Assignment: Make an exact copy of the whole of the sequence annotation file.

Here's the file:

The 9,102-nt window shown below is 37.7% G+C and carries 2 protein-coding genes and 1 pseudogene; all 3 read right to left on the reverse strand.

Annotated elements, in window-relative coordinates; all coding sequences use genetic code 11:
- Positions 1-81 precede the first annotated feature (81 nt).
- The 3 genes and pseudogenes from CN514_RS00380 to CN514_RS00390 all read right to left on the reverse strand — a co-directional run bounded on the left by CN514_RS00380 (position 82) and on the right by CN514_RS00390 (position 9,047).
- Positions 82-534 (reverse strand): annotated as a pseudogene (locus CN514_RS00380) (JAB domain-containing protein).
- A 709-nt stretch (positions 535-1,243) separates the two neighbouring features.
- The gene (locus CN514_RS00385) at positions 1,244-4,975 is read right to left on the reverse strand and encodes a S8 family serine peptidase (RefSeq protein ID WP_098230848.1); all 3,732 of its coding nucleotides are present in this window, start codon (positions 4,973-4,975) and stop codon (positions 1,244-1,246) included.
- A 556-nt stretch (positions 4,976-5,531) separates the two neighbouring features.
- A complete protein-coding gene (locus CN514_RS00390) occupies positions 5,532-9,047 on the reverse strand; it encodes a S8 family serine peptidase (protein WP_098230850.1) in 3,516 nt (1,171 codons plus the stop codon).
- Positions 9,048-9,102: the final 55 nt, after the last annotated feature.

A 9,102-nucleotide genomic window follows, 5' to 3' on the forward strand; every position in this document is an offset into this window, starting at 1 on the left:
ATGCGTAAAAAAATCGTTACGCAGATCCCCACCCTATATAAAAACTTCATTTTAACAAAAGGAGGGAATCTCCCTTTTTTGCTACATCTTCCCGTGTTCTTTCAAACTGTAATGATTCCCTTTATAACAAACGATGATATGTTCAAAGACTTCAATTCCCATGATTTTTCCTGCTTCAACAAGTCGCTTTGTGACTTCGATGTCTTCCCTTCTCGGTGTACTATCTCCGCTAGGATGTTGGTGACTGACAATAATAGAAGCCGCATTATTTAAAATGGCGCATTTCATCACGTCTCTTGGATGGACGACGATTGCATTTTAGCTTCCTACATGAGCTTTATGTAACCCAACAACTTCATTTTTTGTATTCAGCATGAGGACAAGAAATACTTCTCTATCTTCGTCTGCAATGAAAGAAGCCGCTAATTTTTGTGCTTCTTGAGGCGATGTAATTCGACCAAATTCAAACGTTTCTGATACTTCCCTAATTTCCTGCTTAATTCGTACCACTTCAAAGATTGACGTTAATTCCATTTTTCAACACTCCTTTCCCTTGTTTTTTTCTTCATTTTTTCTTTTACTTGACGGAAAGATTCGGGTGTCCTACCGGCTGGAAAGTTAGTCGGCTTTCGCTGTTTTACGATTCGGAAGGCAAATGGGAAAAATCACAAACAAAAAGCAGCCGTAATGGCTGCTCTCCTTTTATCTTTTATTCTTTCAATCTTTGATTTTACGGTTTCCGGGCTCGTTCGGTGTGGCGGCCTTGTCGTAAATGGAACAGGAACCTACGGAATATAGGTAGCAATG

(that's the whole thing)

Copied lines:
The 9,102-nt window shown below is 37.7% G+C and carries 2 protein-coding genes and 1 pseudogene; all 3 read right to left on the reverse strand.

Annotated elements, in window-relative coordinates; all coding sequences use genetic code 11:
- Positions 1-81 precede the first annotated feature (81 nt).
- The 3 genes and pseudogenes from CN514_RS00380 to CN514_RS00390 all read right to left on the reverse strand — a co-directional run bounded on the left by CN514_RS00380 (position 82) and on the right by CN514_RS00390 (position 9,047).
- Positions 82-534 (reverse strand): annotated as a pseudogene (locus CN514_RS00380) (JAB domain-containing protein).
- A 709-nt stretch (positions 535-1,243) separates the two neighbouring features.
- The gene (locus CN514_RS00385) at positions 1,244-4,975 is read right to left on the reverse strand and encodes a S8 family serine peptidase (RefSeq protein ID WP_098230848.1); all 3,732 of its coding nucleotides are present in this window, start codon (positions 4,973-4,975) and stop codon (positions 1,244-1,246) included.
- A 556-nt stretch (positions 4,976-5,531) separates the two neighbouring features.
- A complete protein-coding gene (locus CN514_RS00390) occupies positions 5,532-9,047 on the reverse strand; it encodes a S8 family serine peptidase (protein WP_098230850.1) in 3,516 nt (1,171 codons plus the stop codon).
- Positions 9,048-9,102: the final 55 nt, after the last annotated feature.

A 9,102-nucleotide genomic window follows, 5' to 3' on the forward strand; every position in this document is an offset into this window, starting at 1 on the left:
ATGCGTAAAAAAATCGTTACGCAGATCCCCACCCTATATAAAAACTTCATTTTAACAAAAGGAGGGAATCTCCCTTTTTTGCTACATCTTCCCGTGTTCTTTCAAACTGTAATGATTCCCTTTATAACAAACGATGATATGTTCAAAGACTTCAATTCCCATGATTTTTCCTGCTTCAACAAGTCGCTTTGTGACTTCGATGTCTTCCCTTCTCGGTGTACTATCTCCGCTAGGATGTTGGTGACTGACAATAATAGAAGCCGCATTATTTAAAATGGCGCATTTCATCACGTCTCTTGGATGGACGACGATTGCATTTTAGCTTCCTACATGAGCTTTATGTAACCCAACAACTTCATTTTTTGTATTCAGCATGAGGACAAGAAATACTTCTCTATCTTCGTCTGCAATGAAAGAAGCCGCTAATTTTTGTGCTTCTTGAGGCGATGTAATTCGACCAAATTCAAACGTTTCTGATACTTCCCTAATTTCCTGCTTAATTCGTACCACTTCAAAGATTGACGTTAATTCCATTTTTCAACACTCCTTTCCCTTGTTTTTTTCTTCATTTTTTCTTTTACTTGACGGAAAGATTCGGGTGTCCTACCGGCTGGAAAGTTAGTCGGCTTTCGCTGTTTTACGATTCGGAAGGCAAATGGGAAAAATCACAAACAAAAAGCAGCCGTAATGGCTGCTCTCCTTTTATCTTTTATTCTTTCAATCTTTGATTTTACGGTTTCCGGGCTCGTTCGGTGTGGCGGCCTTGTCGTAAATGGAACAGGAACCTACGGAATATAGGTAGCAATG